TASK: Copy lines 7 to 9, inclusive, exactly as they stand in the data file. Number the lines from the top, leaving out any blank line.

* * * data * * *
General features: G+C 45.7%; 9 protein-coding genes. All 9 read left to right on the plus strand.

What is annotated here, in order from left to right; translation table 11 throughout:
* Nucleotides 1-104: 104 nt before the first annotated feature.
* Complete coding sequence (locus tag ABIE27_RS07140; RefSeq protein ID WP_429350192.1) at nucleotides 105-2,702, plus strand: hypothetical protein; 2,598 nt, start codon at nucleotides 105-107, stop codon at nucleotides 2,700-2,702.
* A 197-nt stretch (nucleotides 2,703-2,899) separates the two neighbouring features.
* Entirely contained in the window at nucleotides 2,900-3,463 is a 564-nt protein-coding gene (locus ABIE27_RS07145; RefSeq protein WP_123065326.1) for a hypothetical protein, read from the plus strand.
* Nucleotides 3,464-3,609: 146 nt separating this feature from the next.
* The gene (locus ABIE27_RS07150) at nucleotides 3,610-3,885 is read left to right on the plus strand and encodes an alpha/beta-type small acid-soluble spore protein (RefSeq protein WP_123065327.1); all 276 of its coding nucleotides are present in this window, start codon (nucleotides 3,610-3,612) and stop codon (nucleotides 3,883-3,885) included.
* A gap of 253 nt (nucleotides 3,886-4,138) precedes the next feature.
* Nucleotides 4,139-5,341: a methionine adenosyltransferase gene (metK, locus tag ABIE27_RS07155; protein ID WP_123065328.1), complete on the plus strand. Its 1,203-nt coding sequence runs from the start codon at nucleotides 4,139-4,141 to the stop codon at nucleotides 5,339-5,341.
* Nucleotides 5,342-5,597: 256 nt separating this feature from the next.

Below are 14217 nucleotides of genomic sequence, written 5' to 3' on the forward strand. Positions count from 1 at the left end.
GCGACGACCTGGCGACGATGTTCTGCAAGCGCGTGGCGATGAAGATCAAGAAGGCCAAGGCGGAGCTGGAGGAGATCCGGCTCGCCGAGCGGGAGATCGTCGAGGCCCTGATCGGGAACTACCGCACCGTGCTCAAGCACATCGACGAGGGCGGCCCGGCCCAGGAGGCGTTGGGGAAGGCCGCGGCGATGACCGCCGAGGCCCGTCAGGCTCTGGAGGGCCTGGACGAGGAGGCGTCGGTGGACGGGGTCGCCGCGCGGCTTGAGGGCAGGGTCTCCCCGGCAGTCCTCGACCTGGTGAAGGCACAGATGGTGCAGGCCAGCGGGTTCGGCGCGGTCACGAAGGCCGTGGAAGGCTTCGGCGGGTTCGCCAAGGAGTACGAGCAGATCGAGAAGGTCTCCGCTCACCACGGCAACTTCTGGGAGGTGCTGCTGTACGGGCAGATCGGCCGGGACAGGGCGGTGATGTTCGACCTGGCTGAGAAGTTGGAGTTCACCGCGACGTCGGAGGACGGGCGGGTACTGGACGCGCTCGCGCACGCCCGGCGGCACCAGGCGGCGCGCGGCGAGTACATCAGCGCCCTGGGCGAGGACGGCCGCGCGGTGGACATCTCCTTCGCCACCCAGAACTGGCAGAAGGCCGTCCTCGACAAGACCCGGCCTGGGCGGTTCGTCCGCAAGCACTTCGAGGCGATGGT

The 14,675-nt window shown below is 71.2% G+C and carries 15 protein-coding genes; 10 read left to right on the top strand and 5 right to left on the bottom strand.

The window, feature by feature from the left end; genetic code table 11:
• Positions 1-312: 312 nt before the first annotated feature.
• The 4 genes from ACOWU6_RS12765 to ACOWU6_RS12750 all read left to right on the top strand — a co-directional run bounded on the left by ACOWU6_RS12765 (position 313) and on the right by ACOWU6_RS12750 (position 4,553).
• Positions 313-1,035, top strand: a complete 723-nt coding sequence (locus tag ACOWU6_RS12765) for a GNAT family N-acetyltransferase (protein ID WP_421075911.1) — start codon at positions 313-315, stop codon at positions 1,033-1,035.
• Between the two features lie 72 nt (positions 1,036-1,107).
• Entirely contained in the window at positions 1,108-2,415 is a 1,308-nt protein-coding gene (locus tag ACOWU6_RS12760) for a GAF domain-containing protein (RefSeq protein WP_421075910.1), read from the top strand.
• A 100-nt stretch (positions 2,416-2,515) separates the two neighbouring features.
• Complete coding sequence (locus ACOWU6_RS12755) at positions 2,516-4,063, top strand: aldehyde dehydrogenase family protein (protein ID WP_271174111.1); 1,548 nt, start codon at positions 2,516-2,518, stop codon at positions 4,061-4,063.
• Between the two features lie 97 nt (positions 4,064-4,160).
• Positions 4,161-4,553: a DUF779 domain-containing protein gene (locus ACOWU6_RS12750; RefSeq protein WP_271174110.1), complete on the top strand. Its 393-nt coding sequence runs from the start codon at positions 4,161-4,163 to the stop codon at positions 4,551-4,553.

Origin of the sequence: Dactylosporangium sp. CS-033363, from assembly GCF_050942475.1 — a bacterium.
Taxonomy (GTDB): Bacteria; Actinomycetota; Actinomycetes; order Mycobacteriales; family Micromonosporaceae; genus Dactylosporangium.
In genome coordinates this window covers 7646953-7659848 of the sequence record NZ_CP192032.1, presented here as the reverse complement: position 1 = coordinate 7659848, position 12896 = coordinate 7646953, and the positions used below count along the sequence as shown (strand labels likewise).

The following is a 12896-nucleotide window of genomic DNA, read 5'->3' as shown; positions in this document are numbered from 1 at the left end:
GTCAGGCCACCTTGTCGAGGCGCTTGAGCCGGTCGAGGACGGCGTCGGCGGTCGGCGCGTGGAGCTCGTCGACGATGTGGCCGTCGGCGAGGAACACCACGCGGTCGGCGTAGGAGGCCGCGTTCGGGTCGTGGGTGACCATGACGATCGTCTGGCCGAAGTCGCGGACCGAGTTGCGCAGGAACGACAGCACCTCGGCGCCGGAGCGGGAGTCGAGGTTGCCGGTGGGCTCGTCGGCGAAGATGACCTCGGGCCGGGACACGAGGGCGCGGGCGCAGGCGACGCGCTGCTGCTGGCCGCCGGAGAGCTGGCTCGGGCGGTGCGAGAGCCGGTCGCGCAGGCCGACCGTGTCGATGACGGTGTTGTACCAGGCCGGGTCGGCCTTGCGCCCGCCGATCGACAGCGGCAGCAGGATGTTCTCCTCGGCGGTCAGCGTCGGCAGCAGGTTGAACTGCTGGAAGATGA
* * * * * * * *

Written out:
* Nucleotides 3,464-3,609: 146 nt separating this feature from the next.
* The gene (locus ABIE27_RS07150) at nucleotides 3,610-3,885 is read left to right on the plus strand and encodes an alpha/beta-type small acid-soluble spore protein (RefSeq protein WP_123065327.1); all 276 of its coding nucleotides are present in this window, start codon (nucleotides 3,610-3,612) and stop codon (nucleotides 3,883-3,885) included.
* A gap of 253 nt (nucleotides 3,886-4,138) precedes the next feature.